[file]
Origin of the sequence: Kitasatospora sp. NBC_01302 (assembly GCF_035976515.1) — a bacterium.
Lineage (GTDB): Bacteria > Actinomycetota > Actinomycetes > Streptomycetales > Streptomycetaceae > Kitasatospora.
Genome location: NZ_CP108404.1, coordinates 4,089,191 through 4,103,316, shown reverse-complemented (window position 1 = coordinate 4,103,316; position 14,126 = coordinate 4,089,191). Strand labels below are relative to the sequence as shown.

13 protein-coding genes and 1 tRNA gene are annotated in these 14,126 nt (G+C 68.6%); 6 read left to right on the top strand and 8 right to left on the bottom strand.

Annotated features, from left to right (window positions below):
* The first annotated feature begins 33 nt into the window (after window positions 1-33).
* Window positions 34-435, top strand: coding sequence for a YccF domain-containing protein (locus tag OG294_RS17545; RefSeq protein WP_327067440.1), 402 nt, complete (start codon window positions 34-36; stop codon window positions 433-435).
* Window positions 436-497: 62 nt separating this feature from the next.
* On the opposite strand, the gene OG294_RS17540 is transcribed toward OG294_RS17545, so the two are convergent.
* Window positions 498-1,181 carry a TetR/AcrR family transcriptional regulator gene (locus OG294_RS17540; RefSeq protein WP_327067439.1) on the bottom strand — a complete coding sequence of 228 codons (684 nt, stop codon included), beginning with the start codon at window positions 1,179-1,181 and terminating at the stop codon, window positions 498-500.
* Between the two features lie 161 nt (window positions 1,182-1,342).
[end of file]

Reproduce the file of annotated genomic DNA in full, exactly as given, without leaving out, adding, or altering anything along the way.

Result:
Origin of the sequence: Kitasatospora sp. NBC_01302 (assembly GCF_035976515.1) — a bacterium.
Lineage (GTDB): Bacteria > Actinomycetota > Actinomycetes > Streptomycetales > Streptomycetaceae > Kitasatospora.
Genome location: NZ_CP108404.1, coordinates 4,089,191 through 4,103,316, shown reverse-complemented (window position 1 = coordinate 4,103,316; position 14,126 = coordinate 4,089,191). Strand labels below are relative to the sequence as shown.

13 protein-coding genes and 1 tRNA gene are annotated in these 14,126 nt (G+C 68.6%); 6 read left to right on the top strand and 8 right to left on the bottom strand.

Annotated features, from left to right (window positions below):
* The first annotated feature begins 33 nt into the window (after window positions 1-33).
* Window positions 34-435, top strand: coding sequence for a YccF domain-containing protein (locus tag OG294_RS17545; RefSeq protein WP_327067440.1), 402 nt, complete (start codon window positions 34-36; stop codon window positions 433-435).
* Window positions 436-497: 62 nt separating this feature from the next.
* On the opposite strand, the gene OG294_RS17540 is transcribed toward OG294_RS17545, so the two are convergent.
* Window positions 498-1,181 carry a TetR/AcrR family transcriptional regulator gene (locus OG294_RS17540; RefSeq protein WP_327067439.1) on the bottom strand — a complete coding sequence of 228 codons (684 nt, stop codon included), beginning with the start codon at window positions 1,179-1,181 and terminating at the stop codon, window positions 498-500.
* Between the two features lie 161 nt (window positions 1,182-1,342).